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Meet Conner Bell

Today we’d like to introduce you to Conner Bell.

Thanks for sharing your story with us Conner. So, let’s start at the beginning and we can move on from there.
Well, I think my love of filmmaking came out of a curiosity of other art forms when I was young. I had big passion for drawing and architecture when I was a child and I was always interested in exploring physical spaces and imagining new spaces I hadn’t seen. I grew up in a really isolated area in the middle of Washington state and my parents spent about a decade building our home from the ground up, which seems crazy but that’s kind what everyone did there and I think that dedication and craft I saw from them was really just embedded in my mind and made me want to think more about the importance of location and place how we connect to our environments.

As I got older I remember stumbling across a book called Cinematic Storytelling by Jennifer Van Sijll sometime in high school and in the book she basically describes how emotions can be evoked simply through camera placement and movement and the relation of the camera to the space. At that time I had no idea how subjective or kind variable these “rules” can be but just the fundamental idea that you can create emotion by designing shots around a space absolutely blew my mind and I realized I could take my interest in physical environments and apply it to this practice when developing a story.

I knew I wanted to attend film school but I was by no means a perfect student so my hopes weren’t super high but somehow I got accepted into UCLA’s School of Theater Film and Television where I graduated in 2016. For my thesis project I made a short film called “The Point System” which was selected as one of 6 films in the 2018 SAG-AFTRA Short Film Showcase and it won Jury Prize for Creative Vision at the DTLA Film Festival. Since then, I’ve been working freelance as a music video director and developing feature scripts to direct.

Overall, has it been relatively smooth? If not, what were some of the struggles along the way?
I don’t know of any artist or creative who can say they’ve had a smooth road because generally the rules around society tend to not value personal creative endeavors nearly as much as things that make money. Simultaneously it always seems to be the case that whatever you’re most passionate and excited about is the thing that is the least financially beneficial.

Right after graduating and now having student loan debt, I moved in with two other friends who also wanted to work in filmmaking in some way but we really had no idea where to start or where to get work so the first year after school was very difficult. We were all pretty much fully broke and living in fear of having to leave the city or find a different occupation but it was pretty much at the lowest point where opportunities slowly started to show up for us in little ways and I could start to dig out of that hole. For anyone looking to work in the freelance world or any creative field, I will say it is absolutely essential to have a network of close friends or colleagues in the same business. It’s far more beneficial than a college degree at least in the music video or narrative world. In fact, I actually haven’t touched my resume since college but the people I met in school were the true value of that experience.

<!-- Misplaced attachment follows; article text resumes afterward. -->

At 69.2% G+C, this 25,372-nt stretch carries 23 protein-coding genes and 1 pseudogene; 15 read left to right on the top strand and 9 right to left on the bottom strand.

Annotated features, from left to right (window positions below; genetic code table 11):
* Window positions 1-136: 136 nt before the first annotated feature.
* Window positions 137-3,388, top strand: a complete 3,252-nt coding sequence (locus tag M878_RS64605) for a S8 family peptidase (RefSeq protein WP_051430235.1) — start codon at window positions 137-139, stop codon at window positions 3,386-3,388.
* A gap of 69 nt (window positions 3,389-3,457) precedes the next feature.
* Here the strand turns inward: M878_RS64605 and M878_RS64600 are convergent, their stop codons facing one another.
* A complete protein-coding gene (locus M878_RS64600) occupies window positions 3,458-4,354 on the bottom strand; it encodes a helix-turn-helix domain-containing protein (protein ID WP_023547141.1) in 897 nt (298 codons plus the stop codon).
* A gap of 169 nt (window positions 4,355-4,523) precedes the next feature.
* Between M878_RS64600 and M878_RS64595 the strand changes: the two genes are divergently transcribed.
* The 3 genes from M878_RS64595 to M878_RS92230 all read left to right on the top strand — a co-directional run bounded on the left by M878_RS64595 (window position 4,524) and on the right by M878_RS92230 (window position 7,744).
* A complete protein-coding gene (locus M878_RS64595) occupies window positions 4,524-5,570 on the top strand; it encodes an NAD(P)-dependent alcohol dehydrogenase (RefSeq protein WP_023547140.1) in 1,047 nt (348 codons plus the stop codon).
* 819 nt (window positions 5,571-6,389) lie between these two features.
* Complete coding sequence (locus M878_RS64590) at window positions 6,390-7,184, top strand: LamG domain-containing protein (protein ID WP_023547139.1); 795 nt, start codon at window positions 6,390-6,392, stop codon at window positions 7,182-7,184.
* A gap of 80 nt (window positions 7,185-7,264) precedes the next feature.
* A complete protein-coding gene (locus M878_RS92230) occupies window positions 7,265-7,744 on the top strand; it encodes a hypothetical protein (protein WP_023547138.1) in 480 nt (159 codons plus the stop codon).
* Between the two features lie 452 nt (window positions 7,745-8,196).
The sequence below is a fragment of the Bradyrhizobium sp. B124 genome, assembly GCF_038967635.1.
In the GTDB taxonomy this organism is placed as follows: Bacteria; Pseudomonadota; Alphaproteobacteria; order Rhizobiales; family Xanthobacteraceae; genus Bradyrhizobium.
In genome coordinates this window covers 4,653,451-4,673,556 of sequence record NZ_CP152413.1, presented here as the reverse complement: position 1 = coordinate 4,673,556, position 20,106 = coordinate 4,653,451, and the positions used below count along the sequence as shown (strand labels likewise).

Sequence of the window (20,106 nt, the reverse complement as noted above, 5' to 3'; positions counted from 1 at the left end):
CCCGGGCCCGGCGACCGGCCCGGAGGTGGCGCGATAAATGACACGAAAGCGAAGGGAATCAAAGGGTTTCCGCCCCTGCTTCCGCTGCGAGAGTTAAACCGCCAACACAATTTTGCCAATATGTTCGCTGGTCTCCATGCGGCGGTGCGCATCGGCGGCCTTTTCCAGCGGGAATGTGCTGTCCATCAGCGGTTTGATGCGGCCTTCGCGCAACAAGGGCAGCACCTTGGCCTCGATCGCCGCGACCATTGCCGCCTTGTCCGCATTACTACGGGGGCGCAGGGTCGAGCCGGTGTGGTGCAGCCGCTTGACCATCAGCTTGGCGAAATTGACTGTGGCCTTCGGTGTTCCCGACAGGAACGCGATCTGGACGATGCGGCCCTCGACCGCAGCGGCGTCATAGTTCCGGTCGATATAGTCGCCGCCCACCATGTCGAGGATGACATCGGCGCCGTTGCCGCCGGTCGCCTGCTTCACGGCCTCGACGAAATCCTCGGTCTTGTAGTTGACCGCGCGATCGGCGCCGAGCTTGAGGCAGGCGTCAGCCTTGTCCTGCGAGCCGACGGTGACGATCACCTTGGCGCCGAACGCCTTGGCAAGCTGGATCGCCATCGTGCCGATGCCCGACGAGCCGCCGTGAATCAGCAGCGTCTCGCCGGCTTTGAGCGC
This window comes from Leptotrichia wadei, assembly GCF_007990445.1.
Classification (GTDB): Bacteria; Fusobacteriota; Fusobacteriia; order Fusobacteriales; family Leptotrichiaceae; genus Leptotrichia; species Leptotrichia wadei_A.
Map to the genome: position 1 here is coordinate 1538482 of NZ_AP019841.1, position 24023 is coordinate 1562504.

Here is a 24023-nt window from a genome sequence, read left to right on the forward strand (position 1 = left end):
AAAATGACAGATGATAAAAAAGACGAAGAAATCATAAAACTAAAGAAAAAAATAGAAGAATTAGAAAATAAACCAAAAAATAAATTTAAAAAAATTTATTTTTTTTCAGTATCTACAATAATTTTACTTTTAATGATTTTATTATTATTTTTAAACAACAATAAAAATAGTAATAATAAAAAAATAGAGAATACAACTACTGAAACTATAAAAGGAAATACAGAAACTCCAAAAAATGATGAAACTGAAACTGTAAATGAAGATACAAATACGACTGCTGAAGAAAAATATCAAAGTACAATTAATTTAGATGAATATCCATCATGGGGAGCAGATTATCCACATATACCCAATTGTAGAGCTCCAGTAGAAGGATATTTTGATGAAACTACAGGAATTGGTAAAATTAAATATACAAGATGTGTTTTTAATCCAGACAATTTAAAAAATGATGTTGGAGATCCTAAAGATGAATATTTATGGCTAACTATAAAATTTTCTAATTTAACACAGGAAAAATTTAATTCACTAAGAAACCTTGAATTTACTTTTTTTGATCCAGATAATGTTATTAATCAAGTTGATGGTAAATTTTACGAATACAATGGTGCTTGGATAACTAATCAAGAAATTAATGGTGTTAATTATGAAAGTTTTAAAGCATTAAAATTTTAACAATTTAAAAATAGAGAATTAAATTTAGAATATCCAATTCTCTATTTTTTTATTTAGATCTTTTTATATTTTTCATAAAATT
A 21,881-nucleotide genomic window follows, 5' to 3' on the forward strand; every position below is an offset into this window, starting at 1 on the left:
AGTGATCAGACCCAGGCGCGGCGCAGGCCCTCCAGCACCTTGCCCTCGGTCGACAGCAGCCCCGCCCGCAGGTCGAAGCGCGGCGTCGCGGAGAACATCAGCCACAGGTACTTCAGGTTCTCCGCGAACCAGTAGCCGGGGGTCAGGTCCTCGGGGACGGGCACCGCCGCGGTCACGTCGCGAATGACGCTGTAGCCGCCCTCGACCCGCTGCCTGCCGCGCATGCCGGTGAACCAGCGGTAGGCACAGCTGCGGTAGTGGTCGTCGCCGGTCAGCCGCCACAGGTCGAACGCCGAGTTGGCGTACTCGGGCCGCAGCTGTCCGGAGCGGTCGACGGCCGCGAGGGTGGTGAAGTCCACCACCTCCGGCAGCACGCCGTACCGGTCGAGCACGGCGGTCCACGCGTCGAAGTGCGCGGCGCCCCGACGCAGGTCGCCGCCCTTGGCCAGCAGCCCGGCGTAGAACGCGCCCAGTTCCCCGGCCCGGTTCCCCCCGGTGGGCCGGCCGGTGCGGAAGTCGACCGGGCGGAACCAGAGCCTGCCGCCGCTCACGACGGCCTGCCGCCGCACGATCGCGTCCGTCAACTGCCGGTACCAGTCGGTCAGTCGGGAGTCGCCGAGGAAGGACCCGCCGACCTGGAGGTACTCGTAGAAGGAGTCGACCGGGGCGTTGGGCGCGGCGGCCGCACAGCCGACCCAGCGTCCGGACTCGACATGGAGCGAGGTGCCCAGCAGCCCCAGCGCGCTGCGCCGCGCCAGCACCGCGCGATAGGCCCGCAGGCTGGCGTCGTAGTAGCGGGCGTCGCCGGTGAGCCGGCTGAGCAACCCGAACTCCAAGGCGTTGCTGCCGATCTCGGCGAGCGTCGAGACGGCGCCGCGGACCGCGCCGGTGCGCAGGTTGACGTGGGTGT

As a freelancer, I think living in fear sort of comes with the job because you have no idea what is coming the next month or even the next week, but it forces you to keep developing your skillset and being creative because you really have no other choice.

What are you working on right now?
COVID has definitely sent a shock through the industry so things have been pretty upended lately but it seems like everyone is slowly figuring out how to work through the pandemic safely and keep developing projects because it’s clear things won’t be normal for quite some time, if ever.

Right now, I’m working with a good friend and artist Emmit Fenn on a series of short vignettes as well as various interactive experiences that highlight his creative process and themes around his music. I can’t really go into specifics right now but I can say it’s going to be a really unique and personal experience for fans of his work. I’m also developing a feature script with an amazing writer and friend from UCLA, Beau Clarke, and I’m developing a second script on my own which I plan to direct sometime in the next 1 to 10 to 20 years. I really have no idea the timeline on that but it’s ready when it’s ready.

What is “success” or “successful” for you?
I think success for any creative really comes down to finding your personal voice and being able to imbue that in whatever you make. There are way too many bullish*t measures of success in our culture, and especially in Los Angeles, that will completely throw you off track to the point where you don’t recognize or connect to what you’re doing so it’s really important to stay personal with your work and constantly be asking yourself why you’re doing what you’re doing.

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